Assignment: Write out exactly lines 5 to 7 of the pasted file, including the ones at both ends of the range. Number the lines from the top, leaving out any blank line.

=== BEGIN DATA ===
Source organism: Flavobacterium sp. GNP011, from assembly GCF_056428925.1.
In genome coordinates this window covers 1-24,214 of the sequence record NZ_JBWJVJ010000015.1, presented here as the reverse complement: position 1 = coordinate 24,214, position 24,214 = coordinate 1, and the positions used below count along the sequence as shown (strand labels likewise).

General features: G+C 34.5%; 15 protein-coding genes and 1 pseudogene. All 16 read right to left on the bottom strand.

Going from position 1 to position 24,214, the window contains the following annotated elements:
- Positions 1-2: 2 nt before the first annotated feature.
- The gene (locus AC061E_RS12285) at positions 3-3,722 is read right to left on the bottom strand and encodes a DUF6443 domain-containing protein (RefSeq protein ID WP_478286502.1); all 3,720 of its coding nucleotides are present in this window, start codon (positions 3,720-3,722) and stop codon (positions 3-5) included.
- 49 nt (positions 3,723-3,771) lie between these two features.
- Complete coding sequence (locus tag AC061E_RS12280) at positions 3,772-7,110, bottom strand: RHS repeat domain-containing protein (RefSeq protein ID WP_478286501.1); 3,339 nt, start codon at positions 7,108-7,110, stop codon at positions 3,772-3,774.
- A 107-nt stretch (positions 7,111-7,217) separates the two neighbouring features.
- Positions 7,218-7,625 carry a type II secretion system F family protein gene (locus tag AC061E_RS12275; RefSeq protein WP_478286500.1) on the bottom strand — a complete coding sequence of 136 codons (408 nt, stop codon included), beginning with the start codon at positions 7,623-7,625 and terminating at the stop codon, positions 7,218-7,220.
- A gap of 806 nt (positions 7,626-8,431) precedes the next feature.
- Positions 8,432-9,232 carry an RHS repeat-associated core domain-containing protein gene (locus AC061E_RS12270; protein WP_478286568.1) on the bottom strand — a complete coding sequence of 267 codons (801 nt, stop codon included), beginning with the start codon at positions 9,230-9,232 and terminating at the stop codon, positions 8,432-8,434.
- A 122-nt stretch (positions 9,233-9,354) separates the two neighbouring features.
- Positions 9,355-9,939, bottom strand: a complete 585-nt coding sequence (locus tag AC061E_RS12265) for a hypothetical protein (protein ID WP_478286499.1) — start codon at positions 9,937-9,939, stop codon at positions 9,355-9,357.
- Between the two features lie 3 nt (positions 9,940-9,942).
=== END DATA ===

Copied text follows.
- Positions 1-2: 2 nt before the first annotated feature.
- The gene (locus AC061E_RS12285) at positions 3-3,722 is read right to left on the bottom strand and encodes a DUF6443 domain-containing protein (RefSeq protein ID WP_478286502.1); all 3,720 of its coding nucleotides are present in this window, start codon (positions 3,720-3,722) and stop codon (positions 3-5) included.
- 49 nt (positions 3,723-3,771) lie between these two features.